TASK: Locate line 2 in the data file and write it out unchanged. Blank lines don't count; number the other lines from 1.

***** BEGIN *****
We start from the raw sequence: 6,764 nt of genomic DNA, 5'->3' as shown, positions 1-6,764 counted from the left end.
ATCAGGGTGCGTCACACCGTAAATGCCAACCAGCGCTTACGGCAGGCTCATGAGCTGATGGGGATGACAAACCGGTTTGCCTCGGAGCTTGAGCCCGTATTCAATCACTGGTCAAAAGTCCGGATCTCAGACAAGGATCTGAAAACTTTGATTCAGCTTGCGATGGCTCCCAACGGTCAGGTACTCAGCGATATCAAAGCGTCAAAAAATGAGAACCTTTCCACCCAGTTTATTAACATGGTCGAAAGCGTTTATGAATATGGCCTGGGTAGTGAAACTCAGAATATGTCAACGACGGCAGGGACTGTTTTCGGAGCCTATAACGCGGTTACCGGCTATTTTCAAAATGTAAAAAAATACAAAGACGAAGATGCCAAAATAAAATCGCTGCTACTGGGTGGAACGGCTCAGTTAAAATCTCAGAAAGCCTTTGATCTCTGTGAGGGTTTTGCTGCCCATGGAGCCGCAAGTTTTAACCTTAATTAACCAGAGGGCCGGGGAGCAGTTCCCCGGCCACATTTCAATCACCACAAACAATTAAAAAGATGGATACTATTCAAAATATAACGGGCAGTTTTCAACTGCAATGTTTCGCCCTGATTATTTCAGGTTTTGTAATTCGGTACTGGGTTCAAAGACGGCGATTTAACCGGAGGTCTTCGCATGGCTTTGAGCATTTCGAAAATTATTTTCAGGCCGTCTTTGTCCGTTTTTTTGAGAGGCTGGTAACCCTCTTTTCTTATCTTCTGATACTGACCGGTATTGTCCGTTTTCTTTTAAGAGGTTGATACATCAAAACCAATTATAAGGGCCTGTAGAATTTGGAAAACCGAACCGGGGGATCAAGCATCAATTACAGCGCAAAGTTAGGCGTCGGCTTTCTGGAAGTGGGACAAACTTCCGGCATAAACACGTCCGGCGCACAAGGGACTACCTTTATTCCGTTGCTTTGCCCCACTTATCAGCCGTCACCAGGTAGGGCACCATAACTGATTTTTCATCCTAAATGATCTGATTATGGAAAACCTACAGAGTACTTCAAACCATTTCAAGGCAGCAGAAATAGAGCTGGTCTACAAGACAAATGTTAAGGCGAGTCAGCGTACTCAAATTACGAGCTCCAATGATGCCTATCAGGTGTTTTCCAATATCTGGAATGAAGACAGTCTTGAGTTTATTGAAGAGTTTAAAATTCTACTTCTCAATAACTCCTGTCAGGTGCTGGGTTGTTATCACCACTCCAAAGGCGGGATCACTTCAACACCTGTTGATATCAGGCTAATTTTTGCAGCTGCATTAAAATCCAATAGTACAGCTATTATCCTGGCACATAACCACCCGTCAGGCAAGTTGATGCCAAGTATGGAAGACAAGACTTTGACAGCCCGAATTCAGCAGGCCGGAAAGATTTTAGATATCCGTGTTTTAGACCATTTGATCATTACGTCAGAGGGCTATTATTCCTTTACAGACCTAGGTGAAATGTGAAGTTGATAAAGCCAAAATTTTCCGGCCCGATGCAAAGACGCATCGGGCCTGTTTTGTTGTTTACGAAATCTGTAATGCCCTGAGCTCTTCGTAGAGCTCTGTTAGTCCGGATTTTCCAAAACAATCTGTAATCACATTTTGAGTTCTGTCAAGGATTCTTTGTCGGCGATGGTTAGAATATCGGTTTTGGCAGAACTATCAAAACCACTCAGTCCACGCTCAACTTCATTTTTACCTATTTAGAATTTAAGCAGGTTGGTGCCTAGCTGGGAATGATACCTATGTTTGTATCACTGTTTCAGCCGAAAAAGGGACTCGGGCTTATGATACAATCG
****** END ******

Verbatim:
ATCAGGGTGCGTCACACCGTAAATGCCAACCAGCGCTTACGGCAGGCTCATGAGCTGATGGGGATGACAAACCGGTTTGCCTCGGAGCTTGAGCCCGTATTCAATCACTGGTCAAAAGTCCGGATCTCAGACAAGGATCTGAAAACTTTGATTCAGCTTGCGATGGCTCCCAACGGTCAGGTACTCAGCGATATCAAAGCGTCAAAAAATGAGAACCTTTCCACCCAGTTTATTAACATGGTCGAAAGCGTTTATGAATATGGCCTGGGTAGTGAAACTCAGAATATGTCAACGACGGCAGGGACTGTTTTCGGAGCCTATAACGCGGTTACCGGCTATTTTCAAAATGTAAAAAAATACAAAGACGAAGATGCCAAAATAAAATCGCTGCTACTGGGTGGAACGGCTCAGTTAAAATCTCAGAAAGCCTTTGATCTCTGTGAGGGTTTTGCTGCCCATGGAGCCGCAAGTTTTAACCTTAATTAACCAGAGGGCCGGGGAGCAGTTCCCCGGCCACATTTCAATCACCACAAACAATTAAAAAGATGGATACTATTCAAAATATAACGGGCAGTTTTCAACTGCAATGTTTCGCCCTGATTATTTCAGGTTTTGTAATTCGGTACTGGGTTCAAAGACGGCGATTTAACCGGAGGTCTTCGCATGGCTTTGAGCATTTCGAAAATTATTTTCAGGCCGTCTTTGTCCGTTTTTTTGAGAGGCTGGTAACCCTCTTTTCTTATCTTCTGATACTGACCGGTATTGTCCGTTTTCTTTTAAGAGGTTGATACATCAAAACCAATTATAAGGGCCTGTAGAATTTGGAAAACCGAACCGGGGGATCAAGCATCAATTACAGCGCAAAGTTAGGCGTCGGCTTTCTGGAAGTGGGACAAACTTCCGGCATAAACACGTCCGGCGCACAAGGGACTACCTTTATTCCGTTGCTTTGCCCCACTTATCAGCCGTCACCAGGTAGGGCACCATAACTGATTTTTCATCCTAAATGATCTGATTATGGAAAACCTACAGAGTACTTCAAACCATTTCAAGGCAGCAGAAATAGAGCTGGTCTACAAGACAAATGTTAAGGCGAGTCAGCGTACTCAAATTACGAGCTCCAATGATGCCTATCAGGTGTTTTCCAATATCTGGAATGAAGACAGTCTTGAGTTTATTGAAGAGTTTAAAATTCTACTTCTCAATAACTCCTGTCAGGTGCTGGGTTGTTATCACCACTCCAAAGGCGGGATCACTTCAACACCTGTTGATATCAGGCTAATTTTTGCAGCTGCATTAAAATCCAATAGTACAGCTATTATCCTGGCACATAACCACCCGTCAGGCAAGTTGATGCCAAGTATGGAAGACAAGACTTTGACAGCCCGAATTCAGCAGGCCGGAAAGATTTTAGATATCCGTGTTTTAGACCATTTGATCATTACGTCAGAGGGCTATTATTCCTTTACAGACCTAGGTGAAATGTGAAGTTGATAAAGCCAAAATTTTCCGGCCCGATGCAAAGACGCATCGGGCCTGTTTTGTTGTTTACGAAATCTGTAATGCCCTGAGCTCTTCGTAGAGCTCTGTTAGTCCGGATTTTCCAAAACAATCTGTAATCACATTTTGAGTTCTGTCAAGGATTCTTTGTCGGCGATGGTTAGAATATCGGTTTTGGCAGAACTATCAAAACCACTCAGTCCACGCTCAACTTCATTTTTACCTATTTAGAATTTAAGCAGGTTGGTGCCTAGCTGGGAATGATACCTATGTTTGTATCACTGTTTCAGCCGAAAAAGGGACTCGGGCTTATGATACAATCG